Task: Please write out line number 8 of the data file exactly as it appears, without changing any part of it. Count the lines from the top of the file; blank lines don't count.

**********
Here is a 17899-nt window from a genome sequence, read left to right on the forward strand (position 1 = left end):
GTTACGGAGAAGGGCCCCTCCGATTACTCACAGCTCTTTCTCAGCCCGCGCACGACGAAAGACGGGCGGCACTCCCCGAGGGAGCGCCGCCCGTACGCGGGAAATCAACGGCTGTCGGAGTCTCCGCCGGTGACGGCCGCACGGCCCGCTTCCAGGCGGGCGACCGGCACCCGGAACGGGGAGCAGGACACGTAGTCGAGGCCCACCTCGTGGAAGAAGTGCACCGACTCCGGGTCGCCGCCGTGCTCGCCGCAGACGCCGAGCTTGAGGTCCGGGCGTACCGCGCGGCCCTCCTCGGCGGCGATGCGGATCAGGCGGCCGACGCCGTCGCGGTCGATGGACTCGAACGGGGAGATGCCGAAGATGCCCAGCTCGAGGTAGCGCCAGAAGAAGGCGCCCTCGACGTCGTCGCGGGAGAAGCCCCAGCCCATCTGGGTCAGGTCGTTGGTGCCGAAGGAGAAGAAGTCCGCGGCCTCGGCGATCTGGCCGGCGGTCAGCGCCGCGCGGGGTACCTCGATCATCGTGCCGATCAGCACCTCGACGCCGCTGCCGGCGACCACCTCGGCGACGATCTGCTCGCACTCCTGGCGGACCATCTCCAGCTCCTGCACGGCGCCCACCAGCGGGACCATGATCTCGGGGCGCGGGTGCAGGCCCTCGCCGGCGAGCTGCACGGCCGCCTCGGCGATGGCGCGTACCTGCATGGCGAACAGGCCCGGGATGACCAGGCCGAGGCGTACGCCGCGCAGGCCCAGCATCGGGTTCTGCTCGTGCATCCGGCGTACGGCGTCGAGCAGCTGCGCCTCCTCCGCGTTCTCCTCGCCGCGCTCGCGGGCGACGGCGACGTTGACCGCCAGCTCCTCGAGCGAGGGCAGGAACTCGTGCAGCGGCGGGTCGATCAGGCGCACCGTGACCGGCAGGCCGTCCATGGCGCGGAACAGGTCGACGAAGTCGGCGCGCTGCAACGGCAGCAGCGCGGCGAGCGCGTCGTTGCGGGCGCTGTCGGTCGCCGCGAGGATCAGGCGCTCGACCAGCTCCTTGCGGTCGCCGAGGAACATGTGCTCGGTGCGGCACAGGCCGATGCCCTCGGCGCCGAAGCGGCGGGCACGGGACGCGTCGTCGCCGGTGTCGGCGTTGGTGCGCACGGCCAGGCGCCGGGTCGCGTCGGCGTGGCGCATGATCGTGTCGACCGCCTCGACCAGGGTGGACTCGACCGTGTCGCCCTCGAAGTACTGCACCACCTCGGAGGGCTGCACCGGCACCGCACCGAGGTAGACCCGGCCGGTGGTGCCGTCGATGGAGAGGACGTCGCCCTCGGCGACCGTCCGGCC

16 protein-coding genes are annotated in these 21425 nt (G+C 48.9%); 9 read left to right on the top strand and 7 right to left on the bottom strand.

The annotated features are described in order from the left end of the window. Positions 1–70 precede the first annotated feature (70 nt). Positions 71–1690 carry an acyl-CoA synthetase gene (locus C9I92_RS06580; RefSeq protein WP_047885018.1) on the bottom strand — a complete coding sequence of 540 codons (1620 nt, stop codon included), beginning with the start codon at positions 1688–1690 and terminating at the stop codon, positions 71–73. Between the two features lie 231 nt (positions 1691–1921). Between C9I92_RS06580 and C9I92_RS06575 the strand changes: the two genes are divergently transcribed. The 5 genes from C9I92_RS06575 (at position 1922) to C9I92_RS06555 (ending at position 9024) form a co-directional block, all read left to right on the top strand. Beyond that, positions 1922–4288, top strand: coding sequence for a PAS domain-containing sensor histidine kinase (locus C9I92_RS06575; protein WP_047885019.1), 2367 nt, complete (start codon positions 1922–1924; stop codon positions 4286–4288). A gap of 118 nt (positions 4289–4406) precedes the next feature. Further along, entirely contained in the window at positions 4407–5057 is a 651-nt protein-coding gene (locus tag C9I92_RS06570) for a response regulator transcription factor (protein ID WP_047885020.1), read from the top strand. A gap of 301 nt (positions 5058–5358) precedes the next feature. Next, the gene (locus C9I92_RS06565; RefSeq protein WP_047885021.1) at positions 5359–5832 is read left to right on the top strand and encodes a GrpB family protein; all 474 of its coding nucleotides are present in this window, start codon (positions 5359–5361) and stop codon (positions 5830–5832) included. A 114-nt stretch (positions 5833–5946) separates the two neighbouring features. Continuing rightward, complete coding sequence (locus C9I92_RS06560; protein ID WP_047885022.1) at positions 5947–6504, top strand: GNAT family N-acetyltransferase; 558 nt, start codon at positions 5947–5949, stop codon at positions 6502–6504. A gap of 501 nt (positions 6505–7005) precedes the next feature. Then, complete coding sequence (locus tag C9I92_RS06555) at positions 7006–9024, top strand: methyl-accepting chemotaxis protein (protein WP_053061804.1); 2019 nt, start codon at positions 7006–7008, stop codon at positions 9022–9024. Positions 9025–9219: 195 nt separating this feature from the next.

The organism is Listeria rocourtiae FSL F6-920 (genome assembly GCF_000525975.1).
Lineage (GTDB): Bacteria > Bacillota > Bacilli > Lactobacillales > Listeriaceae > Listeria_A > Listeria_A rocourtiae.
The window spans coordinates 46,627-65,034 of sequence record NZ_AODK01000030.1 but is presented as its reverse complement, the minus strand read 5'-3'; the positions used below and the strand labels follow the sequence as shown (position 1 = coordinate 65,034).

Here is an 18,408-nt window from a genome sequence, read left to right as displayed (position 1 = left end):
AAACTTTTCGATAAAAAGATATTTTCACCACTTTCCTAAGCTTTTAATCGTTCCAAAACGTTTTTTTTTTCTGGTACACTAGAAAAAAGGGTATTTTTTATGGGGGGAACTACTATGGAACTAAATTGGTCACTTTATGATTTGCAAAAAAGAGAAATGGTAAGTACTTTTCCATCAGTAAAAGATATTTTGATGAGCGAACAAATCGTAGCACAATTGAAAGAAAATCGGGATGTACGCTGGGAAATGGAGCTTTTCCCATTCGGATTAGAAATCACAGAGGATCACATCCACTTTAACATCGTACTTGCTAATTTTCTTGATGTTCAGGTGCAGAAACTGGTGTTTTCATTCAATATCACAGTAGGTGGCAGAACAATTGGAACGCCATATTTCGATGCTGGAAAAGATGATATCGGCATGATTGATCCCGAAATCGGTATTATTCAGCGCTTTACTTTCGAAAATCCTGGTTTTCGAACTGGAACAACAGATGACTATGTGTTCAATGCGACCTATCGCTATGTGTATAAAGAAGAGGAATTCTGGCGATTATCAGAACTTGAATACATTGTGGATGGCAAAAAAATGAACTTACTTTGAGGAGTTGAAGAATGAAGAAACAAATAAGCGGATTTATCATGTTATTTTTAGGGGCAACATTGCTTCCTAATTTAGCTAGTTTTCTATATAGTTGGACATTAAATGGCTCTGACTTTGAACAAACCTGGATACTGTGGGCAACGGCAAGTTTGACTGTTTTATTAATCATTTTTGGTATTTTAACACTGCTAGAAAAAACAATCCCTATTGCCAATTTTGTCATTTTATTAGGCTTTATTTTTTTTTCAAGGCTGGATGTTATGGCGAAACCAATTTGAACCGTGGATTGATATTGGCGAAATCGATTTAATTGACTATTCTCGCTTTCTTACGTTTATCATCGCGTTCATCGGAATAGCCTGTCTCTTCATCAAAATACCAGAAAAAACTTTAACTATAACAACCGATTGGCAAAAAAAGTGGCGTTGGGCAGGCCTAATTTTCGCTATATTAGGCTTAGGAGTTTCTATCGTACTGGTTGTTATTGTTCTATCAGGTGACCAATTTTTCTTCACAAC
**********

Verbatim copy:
Here is an 18,408-nt window from a genome sequence, read left to right as displayed (position 1 = left end):